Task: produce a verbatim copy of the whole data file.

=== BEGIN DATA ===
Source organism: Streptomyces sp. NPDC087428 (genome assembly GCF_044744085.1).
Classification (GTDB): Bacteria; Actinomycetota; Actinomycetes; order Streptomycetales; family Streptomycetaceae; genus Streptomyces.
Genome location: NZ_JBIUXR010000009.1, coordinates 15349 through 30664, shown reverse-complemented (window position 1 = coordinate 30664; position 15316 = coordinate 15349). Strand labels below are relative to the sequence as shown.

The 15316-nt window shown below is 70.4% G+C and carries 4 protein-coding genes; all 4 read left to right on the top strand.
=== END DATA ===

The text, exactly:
Source organism: Streptomyces sp. NPDC087428 (genome assembly GCF_044744085.1).
Classification (GTDB): Bacteria; Actinomycetota; Actinomycetes; order Streptomycetales; family Streptomycetaceae; genus Streptomyces.
Genome location: NZ_JBIUXR010000009.1, coordinates 15349 through 30664, shown reverse-complemented (window position 1 = coordinate 30664; position 15316 = coordinate 15349). Strand labels below are relative to the sequence as shown.

The 15316-nt window shown below is 70.4% G+C and carries 4 protein-coding genes; all 4 read left to right on the top strand.